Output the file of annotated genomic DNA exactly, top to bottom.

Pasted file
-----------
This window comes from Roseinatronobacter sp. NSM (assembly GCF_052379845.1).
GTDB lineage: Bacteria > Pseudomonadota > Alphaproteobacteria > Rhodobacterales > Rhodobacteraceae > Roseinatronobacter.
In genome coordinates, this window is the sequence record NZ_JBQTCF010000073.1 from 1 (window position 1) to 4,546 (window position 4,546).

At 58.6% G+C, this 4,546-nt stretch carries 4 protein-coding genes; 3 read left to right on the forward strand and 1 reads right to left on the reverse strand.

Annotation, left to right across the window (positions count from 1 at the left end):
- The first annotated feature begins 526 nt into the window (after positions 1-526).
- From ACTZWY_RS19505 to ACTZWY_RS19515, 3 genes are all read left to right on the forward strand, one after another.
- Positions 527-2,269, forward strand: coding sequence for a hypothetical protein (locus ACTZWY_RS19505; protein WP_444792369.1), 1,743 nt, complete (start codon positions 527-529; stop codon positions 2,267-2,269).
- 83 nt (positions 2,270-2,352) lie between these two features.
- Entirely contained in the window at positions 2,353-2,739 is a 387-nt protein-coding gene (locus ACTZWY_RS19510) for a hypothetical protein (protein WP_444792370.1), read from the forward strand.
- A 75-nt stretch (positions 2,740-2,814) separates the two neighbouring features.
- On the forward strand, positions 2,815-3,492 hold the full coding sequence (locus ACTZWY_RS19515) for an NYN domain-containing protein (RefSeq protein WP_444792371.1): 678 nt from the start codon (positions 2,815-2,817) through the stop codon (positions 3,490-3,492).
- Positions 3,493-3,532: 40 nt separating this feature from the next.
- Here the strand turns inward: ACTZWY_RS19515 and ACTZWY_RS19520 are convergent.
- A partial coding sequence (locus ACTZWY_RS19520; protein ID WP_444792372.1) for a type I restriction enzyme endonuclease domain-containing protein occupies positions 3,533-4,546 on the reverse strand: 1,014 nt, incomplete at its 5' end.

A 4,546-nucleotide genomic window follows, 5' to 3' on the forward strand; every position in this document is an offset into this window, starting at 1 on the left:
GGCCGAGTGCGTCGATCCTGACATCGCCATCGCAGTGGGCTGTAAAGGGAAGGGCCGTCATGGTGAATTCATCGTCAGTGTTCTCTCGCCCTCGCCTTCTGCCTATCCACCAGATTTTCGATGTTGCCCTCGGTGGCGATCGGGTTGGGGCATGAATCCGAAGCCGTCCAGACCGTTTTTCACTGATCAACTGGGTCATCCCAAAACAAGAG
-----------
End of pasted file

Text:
This window comes from Roseinatronobacter sp. NSM (assembly GCF_052379845.1).
GTDB lineage: Bacteria > Pseudomonadota > Alphaproteobacteria > Rhodobacterales > Rhodobacteraceae > Roseinatronobacter.
In genome coordinates, this window is the sequence record NZ_JBQTCF010000073.1 from 1 (window position 1) to 4,546 (window position 4,546).

At 58.6% G+C, this 4,546-nt stretch carries 4 protein-coding genes; 3 read left to right on the forward strand and 1 reads right to left on the reverse strand.

Annotation, left to right across the window (positions count from 1 at the left end):
- The first annotated feature begins 526 nt into the window (after positions 1-526).
- From ACTZWY_RS19505 to ACTZWY_RS19515, 3 genes are all read left to right on the forward strand, one after another.
- Positions 527-2,269, forward strand: coding sequence for a hypothetical protein (locus ACTZWY_RS19505; protein WP_444792369.1), 1,743 nt, complete (start codon positions 527-529; stop codon positions 2,267-2,269).
- 83 nt (positions 2,270-2,352) lie between these two features.
- Entirely contained in the window at positions 2,353-2,739 is a 387-nt protein-coding gene (locus ACTZWY_RS19510) for a hypothetical protein (protein WP_444792370.1), read from the forward strand.
- A 75-nt stretch (positions 2,740-2,814) separates the two neighbouring features.
- On the forward strand, positions 2,815-3,492 hold the full coding sequence (locus ACTZWY_RS19515) for an NYN domain-containing protein (RefSeq protein WP_444792371.1): 678 nt from the start codon (positions 2,815-2,817) through the stop codon (positions 3,490-3,492).
- Positions 3,493-3,532: 40 nt separating this feature from the next.
- Here the strand turns inward: ACTZWY_RS19515 and ACTZWY_RS19520 are convergent.
- A partial coding sequence (locus ACTZWY_RS19520; protein ID WP_444792372.1) for a type I restriction enzyme endonuclease domain-containing protein occupies positions 3,533-4,546 on the reverse strand: 1,014 nt, incomplete at its 5' end.

A 4,546-nucleotide genomic window follows, 5' to 3' on the forward strand; every position in this document is an offset into this window, starting at 1 on the left:
GGCCGAGTGCGTCGATCCTGACATCGCCATCGCAGTGGGCTGTAAAGGGAAGGGCCGTCATGGTGAATTCATCGTCAGTGTTCTCTCGCCCTCGCCTTCTGCCTATCCACCAGATTTTCGATGTTGCCCTCGGTGGCGATCGGGTTGGGGCATGAATCCGAAGCCGTCCAGACCGTTTTTCACTGATCAACTGGGTCATCCCAAAACAAGAG